The Covid-19 pandemic has paralyzed large swathes of industry, such as the automotive and the aerospace sectors, but it has given a massive boost to parcel deliveries. For the carriers, this has been too much of a good thing, as they struggle to cope with the vastly increased volumes.
John Haber, CEO of Spend Management, a consulting firm on logistics spend, noted that carriers are experiencing a “peak season in May.” Indeed, parcel volumes have been going through the roof, with some operators reporting increases of more than 200%.
The shuttering of retail, as national and state governments desperately tried to stem the spread of Covid-19, has been a powerful catalyst for the rise in online shopping and home deliveries. According to one pundit, the repercussions from the pandemic have accelerated the migration of shopping to online channels by 5-10 years.
For the parcel carriers the tidal wave of peak season volumes on an ongoing basis quickly turned from bonanza to challenge, as they have been stretched to handle this onslaught. One US pundit noted that parcels were piling up outside UPS and FedEx facilities that were overwhelmed by parcel traffic. Already in April, the Swiss Postal service announced that it could not cope with the volumes and had to impose daily limits on the volume allocations for its largest customers.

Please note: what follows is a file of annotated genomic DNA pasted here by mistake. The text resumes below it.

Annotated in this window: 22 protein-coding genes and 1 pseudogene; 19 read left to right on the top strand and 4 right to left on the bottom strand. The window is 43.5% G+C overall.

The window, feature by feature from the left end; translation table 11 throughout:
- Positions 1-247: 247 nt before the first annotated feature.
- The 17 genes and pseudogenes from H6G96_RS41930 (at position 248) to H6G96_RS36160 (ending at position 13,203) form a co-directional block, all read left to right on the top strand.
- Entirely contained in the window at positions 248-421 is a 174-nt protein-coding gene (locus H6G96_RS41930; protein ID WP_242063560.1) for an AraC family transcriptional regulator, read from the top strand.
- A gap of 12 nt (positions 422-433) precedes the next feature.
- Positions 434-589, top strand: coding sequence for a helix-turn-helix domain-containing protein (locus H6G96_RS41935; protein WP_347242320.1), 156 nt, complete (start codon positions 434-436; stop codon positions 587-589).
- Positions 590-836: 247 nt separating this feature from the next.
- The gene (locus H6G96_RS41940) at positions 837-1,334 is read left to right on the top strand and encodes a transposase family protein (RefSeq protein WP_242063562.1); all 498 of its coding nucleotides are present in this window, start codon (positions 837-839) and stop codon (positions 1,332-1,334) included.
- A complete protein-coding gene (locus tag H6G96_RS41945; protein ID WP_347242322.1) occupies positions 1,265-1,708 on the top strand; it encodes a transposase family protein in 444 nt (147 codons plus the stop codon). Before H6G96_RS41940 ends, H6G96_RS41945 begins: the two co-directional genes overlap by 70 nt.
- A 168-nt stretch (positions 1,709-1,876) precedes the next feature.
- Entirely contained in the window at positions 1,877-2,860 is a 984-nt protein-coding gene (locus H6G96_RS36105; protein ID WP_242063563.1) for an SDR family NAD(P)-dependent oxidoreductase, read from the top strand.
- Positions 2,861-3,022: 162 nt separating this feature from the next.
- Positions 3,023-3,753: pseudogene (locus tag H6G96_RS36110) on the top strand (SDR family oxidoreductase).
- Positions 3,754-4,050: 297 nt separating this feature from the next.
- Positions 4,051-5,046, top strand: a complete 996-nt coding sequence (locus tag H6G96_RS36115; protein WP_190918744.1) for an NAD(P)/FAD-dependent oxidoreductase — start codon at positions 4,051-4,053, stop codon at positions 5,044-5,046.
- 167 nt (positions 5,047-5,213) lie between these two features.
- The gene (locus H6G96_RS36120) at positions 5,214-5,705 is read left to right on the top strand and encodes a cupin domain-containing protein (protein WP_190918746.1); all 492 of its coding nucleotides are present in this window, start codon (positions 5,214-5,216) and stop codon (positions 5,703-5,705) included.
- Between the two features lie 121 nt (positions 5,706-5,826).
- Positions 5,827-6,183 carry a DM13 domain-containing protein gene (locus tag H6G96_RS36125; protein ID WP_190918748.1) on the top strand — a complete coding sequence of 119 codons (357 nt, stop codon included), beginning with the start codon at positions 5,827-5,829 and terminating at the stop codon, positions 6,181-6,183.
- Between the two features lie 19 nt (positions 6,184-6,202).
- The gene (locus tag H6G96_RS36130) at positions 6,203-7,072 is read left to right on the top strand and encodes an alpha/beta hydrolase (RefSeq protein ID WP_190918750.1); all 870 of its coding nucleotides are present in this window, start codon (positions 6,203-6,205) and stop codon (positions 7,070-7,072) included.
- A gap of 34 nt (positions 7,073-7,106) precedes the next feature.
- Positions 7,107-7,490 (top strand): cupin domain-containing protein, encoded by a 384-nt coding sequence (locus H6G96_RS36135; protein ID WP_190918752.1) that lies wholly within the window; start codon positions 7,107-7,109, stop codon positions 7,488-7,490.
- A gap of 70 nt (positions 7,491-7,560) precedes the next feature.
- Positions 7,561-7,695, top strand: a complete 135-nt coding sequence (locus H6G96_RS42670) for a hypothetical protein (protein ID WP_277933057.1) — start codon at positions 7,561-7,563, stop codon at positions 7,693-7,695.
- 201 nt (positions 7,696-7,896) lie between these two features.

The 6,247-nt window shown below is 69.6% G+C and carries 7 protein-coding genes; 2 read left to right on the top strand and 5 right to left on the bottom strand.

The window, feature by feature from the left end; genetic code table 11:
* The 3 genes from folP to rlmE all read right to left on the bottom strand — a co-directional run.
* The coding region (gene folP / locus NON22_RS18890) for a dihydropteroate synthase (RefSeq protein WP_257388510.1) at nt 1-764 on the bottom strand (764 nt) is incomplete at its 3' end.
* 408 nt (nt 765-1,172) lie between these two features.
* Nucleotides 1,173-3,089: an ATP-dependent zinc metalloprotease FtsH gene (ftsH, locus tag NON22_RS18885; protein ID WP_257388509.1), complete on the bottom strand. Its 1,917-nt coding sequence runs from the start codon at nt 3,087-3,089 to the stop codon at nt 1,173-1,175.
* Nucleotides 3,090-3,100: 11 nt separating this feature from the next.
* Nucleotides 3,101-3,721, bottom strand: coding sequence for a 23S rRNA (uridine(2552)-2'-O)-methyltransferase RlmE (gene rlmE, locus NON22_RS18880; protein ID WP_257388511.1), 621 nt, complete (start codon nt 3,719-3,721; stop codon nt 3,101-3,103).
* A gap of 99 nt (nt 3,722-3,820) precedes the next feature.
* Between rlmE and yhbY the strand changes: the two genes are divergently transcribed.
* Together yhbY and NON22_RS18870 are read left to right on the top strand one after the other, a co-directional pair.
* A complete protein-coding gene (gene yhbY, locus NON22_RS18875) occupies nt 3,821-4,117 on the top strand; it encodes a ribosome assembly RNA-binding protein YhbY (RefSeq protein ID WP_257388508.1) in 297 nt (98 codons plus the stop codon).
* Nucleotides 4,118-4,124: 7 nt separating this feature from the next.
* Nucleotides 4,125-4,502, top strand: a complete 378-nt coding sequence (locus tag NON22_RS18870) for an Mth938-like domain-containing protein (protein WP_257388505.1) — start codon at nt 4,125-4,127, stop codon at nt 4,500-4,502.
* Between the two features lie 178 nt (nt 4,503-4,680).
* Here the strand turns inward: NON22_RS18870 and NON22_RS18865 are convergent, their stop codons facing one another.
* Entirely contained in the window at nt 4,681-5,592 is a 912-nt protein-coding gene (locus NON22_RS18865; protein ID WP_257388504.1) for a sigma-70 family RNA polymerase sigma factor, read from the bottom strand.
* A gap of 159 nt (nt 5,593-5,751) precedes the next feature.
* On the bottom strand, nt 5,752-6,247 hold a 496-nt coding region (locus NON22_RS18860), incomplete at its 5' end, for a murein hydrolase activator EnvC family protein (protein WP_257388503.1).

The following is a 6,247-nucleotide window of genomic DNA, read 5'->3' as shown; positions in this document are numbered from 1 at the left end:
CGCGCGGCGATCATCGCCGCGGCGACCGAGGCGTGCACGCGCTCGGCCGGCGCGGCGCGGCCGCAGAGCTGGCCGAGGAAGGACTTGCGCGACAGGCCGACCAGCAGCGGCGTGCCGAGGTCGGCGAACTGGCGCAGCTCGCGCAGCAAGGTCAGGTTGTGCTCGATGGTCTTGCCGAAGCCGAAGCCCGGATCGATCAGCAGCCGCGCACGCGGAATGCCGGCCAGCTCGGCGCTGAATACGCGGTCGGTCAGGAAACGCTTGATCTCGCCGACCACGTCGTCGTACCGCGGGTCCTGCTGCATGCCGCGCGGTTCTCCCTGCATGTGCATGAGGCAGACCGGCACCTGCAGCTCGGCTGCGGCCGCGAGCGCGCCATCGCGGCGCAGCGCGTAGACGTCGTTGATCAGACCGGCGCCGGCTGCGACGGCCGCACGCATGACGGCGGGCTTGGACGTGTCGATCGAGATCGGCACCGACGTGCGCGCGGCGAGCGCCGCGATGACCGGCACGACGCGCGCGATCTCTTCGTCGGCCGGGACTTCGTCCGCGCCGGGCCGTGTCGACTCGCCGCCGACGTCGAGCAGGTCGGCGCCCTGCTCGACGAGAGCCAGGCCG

The carriers’ plight was exacerbated by the need to implement measures to protect their workers and avoid a shutdown in the event of an outbreak among staff in warehouses and sorting centers. Horst Manner-Romberg, principal of parcel logistics research and consulting firm M-R-U, reported that most operators split their staff at the hubs in two groups in order to have one functional if the other suffered an outbreak. This has meant reduced staffing levels coping with vastly augmented volumes.
Many facilities themselves have been operating beyond capacity, as have freighter operations, coping with increased traffic worsened by the loss of belly capacity to move overflows.
During the earnings call on the first quarter results of UPS, company chairman and CEO David Abney admitted that the integrator’s efforts to adjust its network and control costs could not compensate for the unprecedented changes in the market.
On top of the high volumes, the volatility of the market has been a huge challenge for operators, Manner-Romberg noted. They have been struggling to plan for capacity and manpower requirements, without reliable projections for demand developments. For the most part, it has been planning for two or three days ahead.
As shipments piled up, integrators’ service guarantees went overboard, and Amazon suspended its two-day delivery pledge.
In an effort to curb volumes to more manageable levels the e-commerce giant virtually shut down its third-party fulfilment arm, which left tens of thousands of small businesses scrambling for alternative fulfilment options. FedEx has imposed curbs on volume allocations from large shippers.